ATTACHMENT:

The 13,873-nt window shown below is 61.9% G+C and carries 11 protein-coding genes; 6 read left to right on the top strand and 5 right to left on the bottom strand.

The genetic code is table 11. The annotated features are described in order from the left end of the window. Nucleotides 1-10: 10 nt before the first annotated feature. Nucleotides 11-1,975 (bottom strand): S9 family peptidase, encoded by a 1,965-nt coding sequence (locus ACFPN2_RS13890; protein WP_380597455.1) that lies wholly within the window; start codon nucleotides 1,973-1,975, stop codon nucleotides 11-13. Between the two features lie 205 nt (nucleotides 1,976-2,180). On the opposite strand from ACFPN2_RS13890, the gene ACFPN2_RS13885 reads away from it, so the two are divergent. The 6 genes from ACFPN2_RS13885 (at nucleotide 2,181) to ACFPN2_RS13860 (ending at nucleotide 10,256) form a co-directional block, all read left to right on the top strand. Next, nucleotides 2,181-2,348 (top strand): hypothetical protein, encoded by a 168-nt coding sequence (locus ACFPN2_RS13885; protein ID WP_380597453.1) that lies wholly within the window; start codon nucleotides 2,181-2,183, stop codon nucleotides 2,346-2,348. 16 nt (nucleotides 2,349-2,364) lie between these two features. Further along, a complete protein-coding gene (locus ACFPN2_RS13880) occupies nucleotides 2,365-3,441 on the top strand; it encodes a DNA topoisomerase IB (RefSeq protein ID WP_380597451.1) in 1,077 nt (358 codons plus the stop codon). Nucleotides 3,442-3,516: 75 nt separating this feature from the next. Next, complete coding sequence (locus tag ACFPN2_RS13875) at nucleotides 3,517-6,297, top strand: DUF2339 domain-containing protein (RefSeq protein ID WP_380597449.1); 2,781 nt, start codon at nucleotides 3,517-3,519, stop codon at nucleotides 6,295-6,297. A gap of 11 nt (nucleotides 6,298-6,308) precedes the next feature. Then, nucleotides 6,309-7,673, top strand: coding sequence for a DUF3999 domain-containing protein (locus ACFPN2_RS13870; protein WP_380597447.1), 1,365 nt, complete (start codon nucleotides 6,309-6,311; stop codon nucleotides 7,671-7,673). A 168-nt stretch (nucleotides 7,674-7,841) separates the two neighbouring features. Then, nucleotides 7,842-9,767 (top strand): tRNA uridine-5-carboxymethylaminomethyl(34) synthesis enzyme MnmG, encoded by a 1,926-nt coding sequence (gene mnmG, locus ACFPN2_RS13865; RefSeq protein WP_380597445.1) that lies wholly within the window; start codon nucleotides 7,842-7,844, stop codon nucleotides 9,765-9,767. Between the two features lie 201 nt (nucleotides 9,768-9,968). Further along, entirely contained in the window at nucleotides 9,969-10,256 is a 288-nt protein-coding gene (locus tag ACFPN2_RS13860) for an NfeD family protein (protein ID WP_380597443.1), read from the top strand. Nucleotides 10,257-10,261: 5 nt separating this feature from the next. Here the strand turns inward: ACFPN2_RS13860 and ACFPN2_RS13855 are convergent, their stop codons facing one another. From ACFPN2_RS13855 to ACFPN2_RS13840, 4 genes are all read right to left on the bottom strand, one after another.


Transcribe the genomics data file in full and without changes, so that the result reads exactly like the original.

The 13,873-nt window shown below is 61.9% G+C and carries 11 protein-coding genes; 6 read left to right on the top strand and 5 right to left on the bottom strand.

The genetic code is table 11. The annotated features are described in order from the left end of the window. Nucleotides 1-10: 10 nt before the first annotated feature. Nucleotides 11-1,975 (bottom strand): S9 family peptidase, encoded by a 1,965-nt coding sequence (locus ACFPN2_RS13890; protein WP_380597455.1) that lies wholly within the window; start codon nucleotides 1,973-1,975, stop codon nucleotides 11-13. Between the two features lie 205 nt (nucleotides 1,976-2,180). On the opposite strand from ACFPN2_RS13890, the gene ACFPN2_RS13885 reads away from it, so the two are divergent. The 6 genes from ACFPN2_RS13885 (at nucleotide 2,181) to ACFPN2_RS13860 (ending at nucleotide 10,256) form a co-directional block, all read left to right on the top strand. Next, nucleotides 2,181-2,348 (top strand): hypothetical protein, encoded by a 168-nt coding sequence (locus ACFPN2_RS13885; protein ID WP_380597453.1) that lies wholly within the window; start codon nucleotides 2,181-2,183, stop codon nucleotides 2,346-2,348. 16 nt (nucleotides 2,349-2,364) lie between these two features. Further along, a complete protein-coding gene (locus ACFPN2_RS13880) occupies nucleotides 2,365-3,441 on the top strand; it encodes a DNA topoisomerase IB (RefSeq protein ID WP_380597451.1) in 1,077 nt (358 codons plus the stop codon). Nucleotides 3,442-3,516: 75 nt separating this feature from the next. Next, complete coding sequence (locus tag ACFPN2_RS13875) at nucleotides 3,517-6,297, top strand: DUF2339 domain-containing protein (RefSeq protein ID WP_380597449.1); 2,781 nt, start codon at nucleotides 3,517-3,519, stop codon at nucleotides 6,295-6,297. A gap of 11 nt (nucleotides 6,298-6,308) precedes the next feature. Then, nucleotides 6,309-7,673, top strand: coding sequence for a DUF3999 domain-containing protein (locus ACFPN2_RS13870; protein WP_380597447.1), 1,365 nt, complete (start codon nucleotides 6,309-6,311; stop codon nucleotides 7,671-7,673). A 168-nt stretch (nucleotides 7,674-7,841) separates the two neighbouring features. Then, nucleotides 7,842-9,767 (top strand): tRNA uridine-5-carboxymethylaminomethyl(34) synthesis enzyme MnmG, encoded by a 1,926-nt coding sequence (gene mnmG, locus ACFPN2_RS13865; RefSeq protein WP_380597445.1) that lies wholly within the window; start codon nucleotides 7,842-7,844, stop codon nucleotides 9,765-9,767. Between the two features lie 201 nt (nucleotides 9,768-9,968). Further along, entirely contained in the window at nucleotides 9,969-10,256 is a 288-nt protein-coding gene (locus tag ACFPN2_RS13860) for an NfeD family protein (protein ID WP_380597443.1), read from the top strand. Nucleotides 10,257-10,261: 5 nt separating this feature from the next. Here the strand turns inward: ACFPN2_RS13860 and ACFPN2_RS13855 are convergent, their stop codons facing one another. From ACFPN2_RS13855 to ACFPN2_RS13840, 4 genes are all read right to left on the bottom strand, one after another.